They say, whoever they are, that life ends up imitating art. If you live long enough, life even ends up imitating the News of the World.
The last time I looked, one of the clear favourites to become Aston Villa manager, following Martin O'Neill's abrupt resignation on Monday, was Sven Goran Eriksson. That's the same Eriksson who, while England manager in January 2006, the start of a World Cup year, told the News of the World's undercover reporter Mazher Mahmood, the notorious "fake sheikh", that for a £5m salary he would be very interested indeed in becoming manager of Villa, even if it meant resigning the England job.
He also promised, you might recall, that he would try to persuade David Beckham, then at Real Madrid, to join him at Villa Park. "I know for sure he wants to come back to England," Sven told Mahmood, who was plying him with lobster and vintage champagne while posing as a Middle Eastern tycoon on a swanky yacht in Dubai's marina (note to editor: why don't I get journalistic assignments like that?). "If it's a London club, he will come tomorrow. And it's up to me to convince him Birmingham is the right place to be."
Those words, which provoked howls of media outrage at the time, might yet prove to be astonishingly prescient. Not, of course, that the 35-year-old Beckham would be top of Sven's wishlist if he were to take the Villa job, probably only second or third, but the sweet-talking Swede might well have to convince others that Birmingham is the right place to be.
Whether it is the right place for him to be is another question. Back in January 2006, Eriksson's ever-faithful agent Athole Still responded with indignation to Mahmood's sting operation, saying, "Sven is totally committed to doing the very best for England at the World Cup and it would be a scandal and a disaster if scurrilous entrapment of this kind did anything to destabilise that situation." A scandal and a disaster indeed, although of course what ultimately destabilised England's World Cup five months later was Sven's own lack of guile.
On the other hand, England's 2006 campaign, which ended with a penalty shoot-out defeat by Portugal in the quarter-final, now looks like a tactical and motivational triumph compared with the 2010 version masterminded by Fabio Capello. But on yet another hand, and really you need more hands than Paul the psychic octopus to assess Sven's managerial career, his record since leaving Soho Square – Manchester City, Mexico, Notts County, Ivory Coast – has fallen several furlongs short of impressive.
All in all, Holte Enders can be forgiven their gloom as they contemplate life after O'Neill. They have until October before they play one of last season's top six, but that will give them all the more reason to mope if they haven't registered three or four decent wins by then. And they can't even fantasise about acquiring a billionaire owner, because they've already got one, albeit one who wants his club to be run on an even financial keel. Who, apart from O'Neill and the Villa Park faithful, can honestly blame him?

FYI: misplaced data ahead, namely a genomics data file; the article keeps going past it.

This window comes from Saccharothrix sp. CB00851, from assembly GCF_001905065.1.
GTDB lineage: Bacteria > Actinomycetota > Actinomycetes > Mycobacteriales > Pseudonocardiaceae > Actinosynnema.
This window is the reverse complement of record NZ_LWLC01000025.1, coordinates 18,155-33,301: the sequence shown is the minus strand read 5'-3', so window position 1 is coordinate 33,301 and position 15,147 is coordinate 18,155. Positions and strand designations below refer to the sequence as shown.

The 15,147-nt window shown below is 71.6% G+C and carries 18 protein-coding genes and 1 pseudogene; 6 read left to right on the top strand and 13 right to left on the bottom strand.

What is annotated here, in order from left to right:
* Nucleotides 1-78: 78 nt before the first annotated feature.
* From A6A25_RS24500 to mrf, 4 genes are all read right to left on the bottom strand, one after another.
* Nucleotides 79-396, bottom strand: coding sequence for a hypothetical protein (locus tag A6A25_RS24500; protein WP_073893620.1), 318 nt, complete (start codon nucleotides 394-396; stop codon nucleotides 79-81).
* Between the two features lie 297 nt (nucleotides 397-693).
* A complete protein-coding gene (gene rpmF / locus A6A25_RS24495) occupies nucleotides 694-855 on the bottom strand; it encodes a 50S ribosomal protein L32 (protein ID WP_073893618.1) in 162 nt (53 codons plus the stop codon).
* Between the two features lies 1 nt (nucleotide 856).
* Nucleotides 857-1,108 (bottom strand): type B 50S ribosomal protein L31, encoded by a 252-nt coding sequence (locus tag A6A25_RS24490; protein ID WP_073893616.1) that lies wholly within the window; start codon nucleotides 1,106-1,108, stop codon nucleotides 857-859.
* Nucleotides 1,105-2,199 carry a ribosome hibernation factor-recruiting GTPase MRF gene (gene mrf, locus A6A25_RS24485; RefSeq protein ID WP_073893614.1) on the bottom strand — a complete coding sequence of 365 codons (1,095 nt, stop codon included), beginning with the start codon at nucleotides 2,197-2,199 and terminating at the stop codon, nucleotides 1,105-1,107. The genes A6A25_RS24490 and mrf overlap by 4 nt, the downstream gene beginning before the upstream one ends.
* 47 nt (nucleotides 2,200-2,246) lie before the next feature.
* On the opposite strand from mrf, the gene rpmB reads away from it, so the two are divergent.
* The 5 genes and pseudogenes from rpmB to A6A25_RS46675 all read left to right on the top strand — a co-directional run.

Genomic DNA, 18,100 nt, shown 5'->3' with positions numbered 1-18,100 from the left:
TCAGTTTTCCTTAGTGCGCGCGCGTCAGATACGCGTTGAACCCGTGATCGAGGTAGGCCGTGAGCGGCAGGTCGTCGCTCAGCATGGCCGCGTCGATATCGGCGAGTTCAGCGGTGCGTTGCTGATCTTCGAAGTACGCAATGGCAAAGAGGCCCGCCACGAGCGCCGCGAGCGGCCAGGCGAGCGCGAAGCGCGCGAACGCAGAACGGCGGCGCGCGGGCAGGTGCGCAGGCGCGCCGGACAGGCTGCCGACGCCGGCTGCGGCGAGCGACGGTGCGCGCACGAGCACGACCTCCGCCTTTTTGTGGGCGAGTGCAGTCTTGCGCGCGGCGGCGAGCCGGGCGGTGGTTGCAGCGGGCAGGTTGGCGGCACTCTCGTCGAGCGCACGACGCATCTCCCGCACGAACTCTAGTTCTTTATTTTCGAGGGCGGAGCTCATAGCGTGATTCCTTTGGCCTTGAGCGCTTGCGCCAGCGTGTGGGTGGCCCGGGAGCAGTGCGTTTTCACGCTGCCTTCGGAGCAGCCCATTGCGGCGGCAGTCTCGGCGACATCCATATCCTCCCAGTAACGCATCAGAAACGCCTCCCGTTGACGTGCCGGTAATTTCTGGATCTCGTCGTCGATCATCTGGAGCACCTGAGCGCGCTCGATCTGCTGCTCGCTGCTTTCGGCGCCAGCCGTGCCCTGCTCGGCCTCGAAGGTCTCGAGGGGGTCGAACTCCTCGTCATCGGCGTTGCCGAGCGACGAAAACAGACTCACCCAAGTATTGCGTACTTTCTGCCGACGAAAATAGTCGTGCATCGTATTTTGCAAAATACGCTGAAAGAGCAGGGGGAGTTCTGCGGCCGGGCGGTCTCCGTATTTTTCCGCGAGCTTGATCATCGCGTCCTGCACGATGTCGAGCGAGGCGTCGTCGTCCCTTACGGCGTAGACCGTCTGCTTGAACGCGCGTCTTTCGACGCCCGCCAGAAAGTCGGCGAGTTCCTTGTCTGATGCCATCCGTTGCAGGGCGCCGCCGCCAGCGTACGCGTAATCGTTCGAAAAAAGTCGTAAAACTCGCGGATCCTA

Cricket reigns while the sun shines
Last Sunday I played cricket for the north Herefordshire village of Docklow against neighbouring Hatfield at the Hatfield Oval, a deliberately grandiose name for the lovely little private ground belonging to a local cricket nut, Ray Godson. The match was a 25-over thrash resulting, alas, in a narrow home win.
For the first time in a proper match I played with both of my sons, aged 11 and 15, and between us we scored 43 runs and took four wickets. It was the kind of day, featuring a sumptuous tea and a long, happy evening in the King's Head, that makes the English countryside in the height of summer seem like the finest place on earth, and cricket like the greatest of sports.
And finally...an England team that will make us proud
A fantastic football competition starts today, one that for skill and commitment has to be seen to be believed. I refer not to the 2010-11 Premier League campaign, but to the World Blind Football Championship at the Royal National College for the Blind in Hereford, not far from where I live.
A couple of years ago I went along to watch the England team training, and was invited to take some penalties, blindfolded as all the players are. First I watched David Clarke doing it. He was, and is, the England captain, and even in a decent week for his sighted counterpart, his goal-scoring record puts Steven Gerrard in the shade. In a 14-year international career, Clarke has scored no fewer than 108 goals. The day I was there, his penalties, against a fully-sighted goalkeeper, flew unerringly into the top right-hand corner. Mine, by stark contrast, could have been saved by a toddler. The mistake I made, according to the coach Tony Larkin, was to take a backswing.
Whatever, it's not often that the world's best wind up in Hereford – apart, of course, from the gentlemen of the SAS. So go along if you're within easy reach of the Welsh Marches, or even if you're not, to enjoy an enthralling sporting spectacle. The tournament lasts until Sunday, 22 August.Reuse content